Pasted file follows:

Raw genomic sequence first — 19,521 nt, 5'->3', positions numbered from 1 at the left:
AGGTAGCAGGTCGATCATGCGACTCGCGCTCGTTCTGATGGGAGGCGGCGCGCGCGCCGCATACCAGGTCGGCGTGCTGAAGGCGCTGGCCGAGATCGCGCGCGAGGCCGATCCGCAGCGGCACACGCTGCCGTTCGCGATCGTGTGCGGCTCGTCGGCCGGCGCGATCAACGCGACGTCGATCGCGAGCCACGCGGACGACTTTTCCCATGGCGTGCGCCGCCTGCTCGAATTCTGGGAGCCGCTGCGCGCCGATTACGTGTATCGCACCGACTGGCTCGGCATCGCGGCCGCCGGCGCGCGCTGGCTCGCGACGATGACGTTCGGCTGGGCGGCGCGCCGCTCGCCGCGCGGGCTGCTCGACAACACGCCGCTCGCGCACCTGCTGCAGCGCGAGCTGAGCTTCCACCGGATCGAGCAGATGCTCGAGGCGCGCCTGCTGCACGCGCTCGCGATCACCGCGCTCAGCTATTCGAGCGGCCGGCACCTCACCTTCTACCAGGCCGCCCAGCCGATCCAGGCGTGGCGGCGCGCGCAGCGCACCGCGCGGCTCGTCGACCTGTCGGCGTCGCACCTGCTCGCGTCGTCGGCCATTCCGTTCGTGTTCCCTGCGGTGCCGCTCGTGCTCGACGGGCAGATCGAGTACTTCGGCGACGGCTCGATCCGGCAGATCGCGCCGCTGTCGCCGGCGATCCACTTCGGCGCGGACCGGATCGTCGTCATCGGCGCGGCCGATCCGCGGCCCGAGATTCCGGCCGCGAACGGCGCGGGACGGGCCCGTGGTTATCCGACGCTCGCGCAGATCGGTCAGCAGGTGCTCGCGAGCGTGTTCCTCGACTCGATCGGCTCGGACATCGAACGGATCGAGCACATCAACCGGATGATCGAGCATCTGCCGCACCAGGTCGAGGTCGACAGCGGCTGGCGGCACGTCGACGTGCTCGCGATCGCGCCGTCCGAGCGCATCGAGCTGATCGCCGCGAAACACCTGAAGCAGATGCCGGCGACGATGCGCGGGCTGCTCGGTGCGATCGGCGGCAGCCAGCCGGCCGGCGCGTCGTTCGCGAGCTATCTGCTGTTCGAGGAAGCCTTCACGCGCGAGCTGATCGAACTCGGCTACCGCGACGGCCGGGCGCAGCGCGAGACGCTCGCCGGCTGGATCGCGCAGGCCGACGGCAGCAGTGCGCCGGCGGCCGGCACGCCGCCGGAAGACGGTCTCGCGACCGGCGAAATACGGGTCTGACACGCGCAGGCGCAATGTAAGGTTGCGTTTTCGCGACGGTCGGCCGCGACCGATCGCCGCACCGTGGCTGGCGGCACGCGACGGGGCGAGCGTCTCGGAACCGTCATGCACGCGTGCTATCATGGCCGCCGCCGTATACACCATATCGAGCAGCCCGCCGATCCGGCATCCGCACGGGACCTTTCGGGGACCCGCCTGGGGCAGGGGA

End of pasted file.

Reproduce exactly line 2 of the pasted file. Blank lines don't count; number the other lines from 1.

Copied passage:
AGGTAGCAGGTCGATCATGCGACTCGCGCTCGTTCTGATGGGAGGCGGCGCGCGCGCCGCATACCAGGTCGGCGTGCTGAAGGCGCTGGCCGAGATCGCGCGCGAGGCCGATCCGCAGCGGCACACGCTGCCGTTCGCGATCGTGTGCGGCTCGTCGGCCGGCGCGATCAACGCGACGTCGATCGCGAGCCACGCGGACGACTTTTCCCATGGCGTGCGCCGCCTGCTCGAATTCTGGGAGCCGCTGCGCGCCGATTACGTGTATCGCACCGACTGGCTCGGCATCGCGGCCGCCGGCGCGCGCTGGCTCGCGACGATGACGTTCGGCTGGGCGGCGCGCCGCTCGCCGCGCGGGCTGCTCGACAACACGCCGCTCGCGCACCTGCTGCAGCGCGAGCTGAGCTTCCACCGGATCGAGCAGATGCTCGAGGCGCGCCTGCTGCACGCGCTCGCGATCACCGCGCTCAGCTATTCGAGCGGCCGGCACCTCACCTTCTACCAGGCCGCCCAGCCGATCCAGGCGTGGCGGCGCGCGCAGCGCACCGCGCGGCTCGTCGACCTGTCGGCGTCGCACCTGCTCGCGTCGTCGGCCATTCCGTTCGTGTTCCCTGCGGTGCCGCTCGTGCTCGACGGGCAGATCGAGTACTTCGGCGACGGCTCGATCCGGCAGATCGCGCCGCTGTCGCCGGCGATCCACTTCGGCGCGGACCGGATCGTCGTCATCGGCGCGGCCGATCCGCGGCCCGAGATTCCGGCCGCGAACGGCGCGGGACGGGCCCGTGGTTATCCGACGCTCGCGCAGATCGGTCAGCAGGTGCTCGCGAGCGTGTTCCTCGACTCGATCGGCTCGGACATCGAACGGATCGAGCACATCAACCGGATGATCGAGCATCTGCCGCACCAGGTCGAGGTCGACAGCGGCTGGCGGCACGTCGACGTGCTCGCGATCGCGCCGTCCGAGCGCATCGAGCTGATCGCCGCGAAACACCTGAAGCAGATGCCGGCGACGATGCGCGGGCTGCTCGGTGCGATCGGCGGCAGCCAGCCGGCCGGCGCGTCGTTCGCGAGCTATCTGCTGTTCGAGGAAGCCTTCACGCGCGAGCTGATCGAACTCGGCTACCGCGACGGCCGGGCGCAGCGCGAGACGCTCGCCGGCTGGATCGCGCAGGCCGACGGCAGCAGTGCGCCGGCGGCCGGCACGCCGCCGGAAGACGGTCTCGCGACCGGCGAAATACGGGTCTGACACGCGCAGGCGCAATGTAAGGTTGCGTTTTCGCGACGGTCGGCCGCGACCGATCGCCGCACCGTGGCTGGCGGCACGCGACGGGGCGAGCGTCTCGGAACCGTCATGCACGCGTGCTATCATGGCCGCCGCCGTATACACCATATCGAGCAGCCCGCCGATCCGGCATCCGCACGGGACCTTTCGGGGACCCGCCTGGGGCAGGGGA